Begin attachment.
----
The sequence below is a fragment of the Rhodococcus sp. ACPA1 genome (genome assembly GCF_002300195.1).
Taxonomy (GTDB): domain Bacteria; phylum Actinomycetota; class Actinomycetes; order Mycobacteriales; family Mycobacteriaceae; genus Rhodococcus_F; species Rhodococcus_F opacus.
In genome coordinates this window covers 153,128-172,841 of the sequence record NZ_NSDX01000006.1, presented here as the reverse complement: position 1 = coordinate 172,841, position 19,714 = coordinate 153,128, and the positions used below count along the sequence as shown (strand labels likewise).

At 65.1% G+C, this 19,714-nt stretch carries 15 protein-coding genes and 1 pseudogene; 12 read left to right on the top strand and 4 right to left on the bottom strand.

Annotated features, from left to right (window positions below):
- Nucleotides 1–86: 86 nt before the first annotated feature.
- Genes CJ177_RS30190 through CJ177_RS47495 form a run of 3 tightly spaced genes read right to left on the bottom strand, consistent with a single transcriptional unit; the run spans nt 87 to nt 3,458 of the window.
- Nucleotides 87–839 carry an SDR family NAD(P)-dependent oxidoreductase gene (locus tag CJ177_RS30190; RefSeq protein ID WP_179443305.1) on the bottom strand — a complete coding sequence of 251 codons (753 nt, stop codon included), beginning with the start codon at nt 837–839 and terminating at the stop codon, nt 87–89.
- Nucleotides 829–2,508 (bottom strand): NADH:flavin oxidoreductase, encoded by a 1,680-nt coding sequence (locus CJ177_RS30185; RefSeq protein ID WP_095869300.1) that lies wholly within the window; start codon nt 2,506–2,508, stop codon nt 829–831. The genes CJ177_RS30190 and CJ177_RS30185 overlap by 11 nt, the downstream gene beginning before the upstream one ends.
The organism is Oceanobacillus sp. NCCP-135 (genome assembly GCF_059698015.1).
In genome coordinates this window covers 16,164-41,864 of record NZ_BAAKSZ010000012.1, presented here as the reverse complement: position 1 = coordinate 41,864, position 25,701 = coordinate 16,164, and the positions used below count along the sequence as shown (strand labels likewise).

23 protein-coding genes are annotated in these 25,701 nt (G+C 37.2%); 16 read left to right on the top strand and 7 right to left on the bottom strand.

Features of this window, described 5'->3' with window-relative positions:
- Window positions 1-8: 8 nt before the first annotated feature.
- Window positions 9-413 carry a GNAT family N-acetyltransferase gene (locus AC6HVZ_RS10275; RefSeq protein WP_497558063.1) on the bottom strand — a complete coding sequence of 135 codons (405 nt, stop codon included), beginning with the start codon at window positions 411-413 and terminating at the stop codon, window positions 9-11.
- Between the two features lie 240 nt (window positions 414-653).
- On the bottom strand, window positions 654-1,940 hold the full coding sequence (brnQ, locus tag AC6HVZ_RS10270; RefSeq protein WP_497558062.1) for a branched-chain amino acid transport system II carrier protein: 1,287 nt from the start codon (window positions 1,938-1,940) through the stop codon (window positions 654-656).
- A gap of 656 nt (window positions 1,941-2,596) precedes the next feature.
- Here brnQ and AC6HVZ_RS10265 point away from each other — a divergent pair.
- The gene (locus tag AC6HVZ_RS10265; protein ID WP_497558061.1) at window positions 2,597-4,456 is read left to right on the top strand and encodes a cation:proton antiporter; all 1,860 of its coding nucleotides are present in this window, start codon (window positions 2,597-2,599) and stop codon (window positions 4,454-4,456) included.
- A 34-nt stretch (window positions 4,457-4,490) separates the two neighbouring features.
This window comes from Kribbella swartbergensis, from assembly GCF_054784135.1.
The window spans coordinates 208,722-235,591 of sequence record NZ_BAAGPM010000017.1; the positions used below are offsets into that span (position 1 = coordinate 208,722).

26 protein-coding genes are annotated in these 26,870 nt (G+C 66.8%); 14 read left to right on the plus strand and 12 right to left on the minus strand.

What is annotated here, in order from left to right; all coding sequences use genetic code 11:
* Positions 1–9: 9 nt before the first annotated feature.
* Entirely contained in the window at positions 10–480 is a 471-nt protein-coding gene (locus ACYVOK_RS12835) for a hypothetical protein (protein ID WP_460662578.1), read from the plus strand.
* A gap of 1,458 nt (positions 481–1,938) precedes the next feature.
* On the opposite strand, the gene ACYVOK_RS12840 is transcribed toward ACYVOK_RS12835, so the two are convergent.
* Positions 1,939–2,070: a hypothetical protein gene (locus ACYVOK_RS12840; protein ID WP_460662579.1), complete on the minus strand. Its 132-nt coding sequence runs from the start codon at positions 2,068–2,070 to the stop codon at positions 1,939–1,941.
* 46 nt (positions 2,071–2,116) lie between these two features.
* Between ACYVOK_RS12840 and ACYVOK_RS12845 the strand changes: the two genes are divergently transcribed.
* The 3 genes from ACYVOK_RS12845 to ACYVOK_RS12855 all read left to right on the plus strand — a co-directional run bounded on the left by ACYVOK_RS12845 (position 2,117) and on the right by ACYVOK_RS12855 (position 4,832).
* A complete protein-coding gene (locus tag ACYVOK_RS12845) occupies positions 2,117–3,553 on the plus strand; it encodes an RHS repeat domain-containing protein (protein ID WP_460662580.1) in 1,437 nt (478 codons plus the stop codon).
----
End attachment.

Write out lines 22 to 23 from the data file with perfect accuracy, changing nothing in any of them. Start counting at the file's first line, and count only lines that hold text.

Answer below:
This window comes from Kribbella swartbergensis, from assembly GCF_054784135.1.
The window spans coordinates 208,722-235,591 of sequence record NZ_BAAGPM010000017.1; the positions used below are offsets into that span (position 1 = coordinate 208,722).